“My only concern is that winter is our slimmest season, so I’m also concerned about making sure we protect the restaurants that are here and still open and in business this time of the year,” said Owens.
“We need to consider Tony’s Tube World who are bringing these guests here and all of their competition serves food and drink,” replied Tammy Wight.
Phillip Wight noted that the application fits the special event permit, that this is an allowed use under the town ordinance, that the hours don’t directly conflict with surrounding businesses and that what the food truck has to offer is a unique product.
At Tuesday’s meeting Tammy Wight made the motion to grant the special event permit to Harvest Moon Crepes, but with three aldermen voting no, it did not pass. Several residents walked out of the meeting aghast after the decision was made, some voicing their disbelief in frustrated expletives. The owners of Harvest Moon Crepes were polite in the face of their rejection.
“I didn’t feel good about the vote,” said Hinton. “I had a brief conversation with Tammy and Jim after the meeting Tuesday night and thought about it overnight.”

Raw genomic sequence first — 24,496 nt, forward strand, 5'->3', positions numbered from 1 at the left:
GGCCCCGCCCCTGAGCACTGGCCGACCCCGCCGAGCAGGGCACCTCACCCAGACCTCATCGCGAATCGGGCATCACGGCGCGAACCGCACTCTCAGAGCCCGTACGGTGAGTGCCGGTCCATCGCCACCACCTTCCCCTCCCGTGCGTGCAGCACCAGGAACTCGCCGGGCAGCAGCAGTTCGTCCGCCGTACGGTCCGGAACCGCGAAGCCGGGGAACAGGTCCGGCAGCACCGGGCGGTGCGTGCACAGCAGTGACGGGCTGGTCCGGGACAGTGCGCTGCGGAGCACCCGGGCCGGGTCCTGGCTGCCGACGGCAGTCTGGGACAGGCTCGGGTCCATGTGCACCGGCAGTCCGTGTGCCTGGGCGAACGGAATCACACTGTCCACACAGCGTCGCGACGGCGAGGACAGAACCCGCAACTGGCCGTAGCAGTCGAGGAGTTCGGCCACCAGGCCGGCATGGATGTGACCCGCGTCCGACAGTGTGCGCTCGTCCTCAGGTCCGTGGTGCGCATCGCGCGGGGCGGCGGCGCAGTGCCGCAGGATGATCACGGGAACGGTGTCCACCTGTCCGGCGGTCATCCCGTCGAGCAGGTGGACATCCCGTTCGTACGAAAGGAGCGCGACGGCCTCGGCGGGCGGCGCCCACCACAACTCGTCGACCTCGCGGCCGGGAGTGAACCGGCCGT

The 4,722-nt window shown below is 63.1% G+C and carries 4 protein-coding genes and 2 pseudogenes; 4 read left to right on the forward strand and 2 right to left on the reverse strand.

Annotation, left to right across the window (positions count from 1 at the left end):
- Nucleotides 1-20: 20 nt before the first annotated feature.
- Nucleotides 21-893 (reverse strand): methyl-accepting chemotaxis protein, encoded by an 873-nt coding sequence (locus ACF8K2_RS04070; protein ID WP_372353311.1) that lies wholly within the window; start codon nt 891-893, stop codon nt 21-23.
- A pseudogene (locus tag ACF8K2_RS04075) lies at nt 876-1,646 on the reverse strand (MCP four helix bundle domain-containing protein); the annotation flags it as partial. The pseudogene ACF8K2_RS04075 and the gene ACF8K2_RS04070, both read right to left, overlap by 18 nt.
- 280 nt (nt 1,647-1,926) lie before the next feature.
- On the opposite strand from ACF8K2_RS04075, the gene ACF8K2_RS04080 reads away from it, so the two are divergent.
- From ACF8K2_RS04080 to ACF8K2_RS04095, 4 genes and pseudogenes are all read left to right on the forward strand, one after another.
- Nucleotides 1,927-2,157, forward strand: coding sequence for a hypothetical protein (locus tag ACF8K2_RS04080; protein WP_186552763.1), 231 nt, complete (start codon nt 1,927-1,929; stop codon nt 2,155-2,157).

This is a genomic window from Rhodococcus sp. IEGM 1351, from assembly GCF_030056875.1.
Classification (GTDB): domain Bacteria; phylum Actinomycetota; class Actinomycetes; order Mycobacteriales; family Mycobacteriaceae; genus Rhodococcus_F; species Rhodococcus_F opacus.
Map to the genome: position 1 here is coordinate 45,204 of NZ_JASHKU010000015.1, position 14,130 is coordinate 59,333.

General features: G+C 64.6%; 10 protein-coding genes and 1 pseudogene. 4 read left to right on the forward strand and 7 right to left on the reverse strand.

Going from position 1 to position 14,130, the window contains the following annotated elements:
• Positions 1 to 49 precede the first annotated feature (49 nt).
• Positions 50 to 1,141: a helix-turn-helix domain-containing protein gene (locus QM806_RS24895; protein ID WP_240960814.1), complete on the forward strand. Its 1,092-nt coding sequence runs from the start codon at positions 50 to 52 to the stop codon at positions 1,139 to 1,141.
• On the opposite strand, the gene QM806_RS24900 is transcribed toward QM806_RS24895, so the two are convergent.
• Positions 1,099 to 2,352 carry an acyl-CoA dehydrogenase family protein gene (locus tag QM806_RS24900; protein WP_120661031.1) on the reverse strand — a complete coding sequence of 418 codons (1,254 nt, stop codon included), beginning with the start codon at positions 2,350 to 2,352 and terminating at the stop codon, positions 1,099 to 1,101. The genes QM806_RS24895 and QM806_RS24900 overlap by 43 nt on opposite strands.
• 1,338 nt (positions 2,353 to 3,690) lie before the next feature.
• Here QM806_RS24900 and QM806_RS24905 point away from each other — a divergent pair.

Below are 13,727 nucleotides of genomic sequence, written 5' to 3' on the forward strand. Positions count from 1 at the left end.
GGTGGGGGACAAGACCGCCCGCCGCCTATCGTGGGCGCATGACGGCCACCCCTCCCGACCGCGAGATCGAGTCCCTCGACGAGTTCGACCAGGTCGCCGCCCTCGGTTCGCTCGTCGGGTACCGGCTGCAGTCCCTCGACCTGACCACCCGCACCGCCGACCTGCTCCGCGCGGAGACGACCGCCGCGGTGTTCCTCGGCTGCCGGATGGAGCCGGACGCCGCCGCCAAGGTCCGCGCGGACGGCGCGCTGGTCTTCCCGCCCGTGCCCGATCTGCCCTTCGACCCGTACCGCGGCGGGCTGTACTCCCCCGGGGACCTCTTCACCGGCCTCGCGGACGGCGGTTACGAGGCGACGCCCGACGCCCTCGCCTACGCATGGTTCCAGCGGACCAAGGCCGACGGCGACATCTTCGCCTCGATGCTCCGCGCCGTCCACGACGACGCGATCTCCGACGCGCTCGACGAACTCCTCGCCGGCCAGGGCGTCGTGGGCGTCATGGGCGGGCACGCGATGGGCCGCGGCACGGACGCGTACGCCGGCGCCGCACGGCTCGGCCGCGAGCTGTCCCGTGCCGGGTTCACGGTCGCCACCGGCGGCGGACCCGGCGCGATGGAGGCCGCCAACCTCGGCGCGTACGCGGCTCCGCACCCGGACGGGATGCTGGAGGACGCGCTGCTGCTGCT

The next morning he decided to speak with Eveland to see what could be done to remedy the situation.
“At the time of the vote, I was truly on the fence,” said Owens. “That evening after the meeting, I really wasn’t convinced I made the right decision. So the following day, I was pleased to hear that we have another opportunity to review the permit. And by then we had a commitment from Tony’s Tube World, and we were also able to ask the applicant additional questions and made me feel very comfortable changing my vote.”
At Friday’s meeting, the mood was different, more supportive of Harvest Moon Crepes and the partnership they have been working to forge with Tony’s Tube World for the remainder of the season. Aldermen were presented with email correspondence between Chris Bates, property manager for Tony’s Tube World, and the owners of Harvest Moon Crepes, proving an amicable partnership.
“Chris Bates, who’s a representative of the property owner has said that he approves of their application,” said Finkle. “He’s waiting for your approval for them to seal the deal and then decide how best to move forward on a contractual agreement. But he approves of the application.”
Initially, in an effort to garner more support from the board, Bates and Harvest Moon had come up with a set of restricted hours for the food truck to operate. However, after speaking with the board Friday, aldermen agreed to leave hours of operation up to the food truck and property manager. According to Deas and Galligan, both parties would like the food truck to operate during the full set of hours Tony’s Tube World is open.